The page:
According to a study in the Harvard Journal of Law & Public Policy, which cites the Centers for Disease Control, the U.S. National Academy of Sciences and the United Nations International Study on Firearms Regulation, the more guns a nation has, the less criminal activity.
In other words, more firearms, less crime, concludes the virtually unpublicized research report by attorney Don B. Kates and Dr. Gary Mauser. But the key is firearms in the hands of private citizens….
Norway, Finland, Germany, France and Denmark, which have high rates of gun ownership, have low murder rates. On the other hand, in Luxembourg, where handguns are totally banned and ownership of any kind of gun is minimal, the murder rate is nine times higher than Germany. Their source of information? The United Nations’ International Study on Firearms Regulation, published by the UN’s Economic and Social Council and the United Nations Commission on Crime-Prevention and Criminal Justice.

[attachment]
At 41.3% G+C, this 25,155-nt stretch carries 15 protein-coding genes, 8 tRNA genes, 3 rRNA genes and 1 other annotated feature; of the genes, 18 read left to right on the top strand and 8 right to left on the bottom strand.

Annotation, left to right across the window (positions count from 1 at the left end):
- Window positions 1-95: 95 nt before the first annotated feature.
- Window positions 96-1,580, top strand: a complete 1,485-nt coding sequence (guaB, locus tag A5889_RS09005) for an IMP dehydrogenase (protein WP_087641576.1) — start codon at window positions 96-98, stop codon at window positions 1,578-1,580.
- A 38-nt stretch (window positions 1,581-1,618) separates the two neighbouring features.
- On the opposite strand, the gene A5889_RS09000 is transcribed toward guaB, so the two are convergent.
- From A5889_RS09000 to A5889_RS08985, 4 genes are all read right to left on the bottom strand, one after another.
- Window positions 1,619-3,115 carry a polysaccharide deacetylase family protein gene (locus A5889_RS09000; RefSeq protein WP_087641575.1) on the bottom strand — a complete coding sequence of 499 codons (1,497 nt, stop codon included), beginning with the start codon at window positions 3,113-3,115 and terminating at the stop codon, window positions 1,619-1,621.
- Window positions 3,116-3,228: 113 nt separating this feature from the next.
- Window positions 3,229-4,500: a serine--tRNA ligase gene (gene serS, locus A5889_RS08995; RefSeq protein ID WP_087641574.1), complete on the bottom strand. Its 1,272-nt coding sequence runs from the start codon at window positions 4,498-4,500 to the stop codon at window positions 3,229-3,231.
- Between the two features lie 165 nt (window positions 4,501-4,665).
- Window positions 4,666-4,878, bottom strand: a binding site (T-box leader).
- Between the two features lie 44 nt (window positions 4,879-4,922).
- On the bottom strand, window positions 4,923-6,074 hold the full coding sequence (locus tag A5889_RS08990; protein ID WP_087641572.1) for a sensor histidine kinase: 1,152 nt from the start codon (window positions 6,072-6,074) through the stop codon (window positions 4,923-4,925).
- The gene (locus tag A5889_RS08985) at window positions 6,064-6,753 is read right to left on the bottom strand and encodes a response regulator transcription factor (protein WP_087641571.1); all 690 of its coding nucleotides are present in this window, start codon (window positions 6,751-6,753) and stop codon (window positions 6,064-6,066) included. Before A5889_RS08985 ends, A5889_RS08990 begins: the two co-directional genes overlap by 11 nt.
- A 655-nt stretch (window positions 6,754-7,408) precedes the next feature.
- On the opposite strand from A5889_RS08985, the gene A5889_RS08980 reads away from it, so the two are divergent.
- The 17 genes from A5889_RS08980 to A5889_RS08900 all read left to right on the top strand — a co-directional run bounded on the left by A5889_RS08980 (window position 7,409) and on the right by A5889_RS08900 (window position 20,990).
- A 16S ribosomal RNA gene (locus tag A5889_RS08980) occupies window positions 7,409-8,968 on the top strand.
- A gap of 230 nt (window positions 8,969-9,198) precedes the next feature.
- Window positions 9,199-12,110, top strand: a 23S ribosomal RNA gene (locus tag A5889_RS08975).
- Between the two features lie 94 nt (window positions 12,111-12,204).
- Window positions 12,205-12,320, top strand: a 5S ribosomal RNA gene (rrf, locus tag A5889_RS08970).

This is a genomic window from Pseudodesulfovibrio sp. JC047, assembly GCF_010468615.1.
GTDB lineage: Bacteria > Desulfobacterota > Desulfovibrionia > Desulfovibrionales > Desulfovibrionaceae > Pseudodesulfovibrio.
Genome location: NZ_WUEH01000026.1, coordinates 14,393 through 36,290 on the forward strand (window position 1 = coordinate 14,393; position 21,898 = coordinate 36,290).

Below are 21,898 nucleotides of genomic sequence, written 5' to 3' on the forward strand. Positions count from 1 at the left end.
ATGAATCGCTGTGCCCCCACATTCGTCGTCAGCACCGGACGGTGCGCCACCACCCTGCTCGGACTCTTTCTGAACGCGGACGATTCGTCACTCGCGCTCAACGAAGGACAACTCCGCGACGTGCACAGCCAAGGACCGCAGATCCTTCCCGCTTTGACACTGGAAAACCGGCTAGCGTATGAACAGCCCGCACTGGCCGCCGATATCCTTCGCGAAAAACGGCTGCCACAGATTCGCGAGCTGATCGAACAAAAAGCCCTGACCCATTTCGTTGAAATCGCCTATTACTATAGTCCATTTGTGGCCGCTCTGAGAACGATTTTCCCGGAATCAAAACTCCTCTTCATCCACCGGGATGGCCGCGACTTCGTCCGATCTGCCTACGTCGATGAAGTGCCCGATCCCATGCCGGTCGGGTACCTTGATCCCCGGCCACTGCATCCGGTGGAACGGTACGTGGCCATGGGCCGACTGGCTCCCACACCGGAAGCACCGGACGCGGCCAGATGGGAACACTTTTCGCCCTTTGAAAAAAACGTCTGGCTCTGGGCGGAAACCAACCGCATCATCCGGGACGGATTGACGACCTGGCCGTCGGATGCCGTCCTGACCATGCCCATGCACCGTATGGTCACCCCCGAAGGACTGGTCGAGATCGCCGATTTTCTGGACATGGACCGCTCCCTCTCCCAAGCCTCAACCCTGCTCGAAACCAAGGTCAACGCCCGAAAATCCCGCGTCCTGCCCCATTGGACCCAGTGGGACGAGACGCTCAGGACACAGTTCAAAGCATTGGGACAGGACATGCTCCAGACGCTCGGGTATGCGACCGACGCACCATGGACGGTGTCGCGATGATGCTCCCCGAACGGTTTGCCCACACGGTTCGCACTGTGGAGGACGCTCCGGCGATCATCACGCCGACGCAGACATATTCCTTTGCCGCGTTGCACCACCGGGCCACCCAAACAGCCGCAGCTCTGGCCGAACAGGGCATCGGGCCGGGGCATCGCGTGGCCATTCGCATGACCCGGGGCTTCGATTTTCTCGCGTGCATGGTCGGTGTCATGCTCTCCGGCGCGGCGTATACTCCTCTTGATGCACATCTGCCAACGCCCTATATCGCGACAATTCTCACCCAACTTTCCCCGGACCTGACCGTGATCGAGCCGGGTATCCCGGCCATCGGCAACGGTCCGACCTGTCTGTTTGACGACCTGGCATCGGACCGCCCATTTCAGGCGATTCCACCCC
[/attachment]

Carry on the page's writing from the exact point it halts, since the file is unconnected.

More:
When Kates and Mauser compared England with the United States, they found “’a negative correlation,’ that is, ‘where firearms are most dense violent crime rates are lowest, and where guns are least dense, violent crime rates are highest.’ There is no consistent significant positive association between gun ownership levels and violence rates.”
In 2004, the U.S. National Academy of Sciences released an evaluation from its review of existing research. After reviewing 253 journal articles, 99 books, 43 government publications and its own original empirical research, it failed to identify any gun control that had reduced violent crime, suicide, or gun accidents, note Kates and Mauser.
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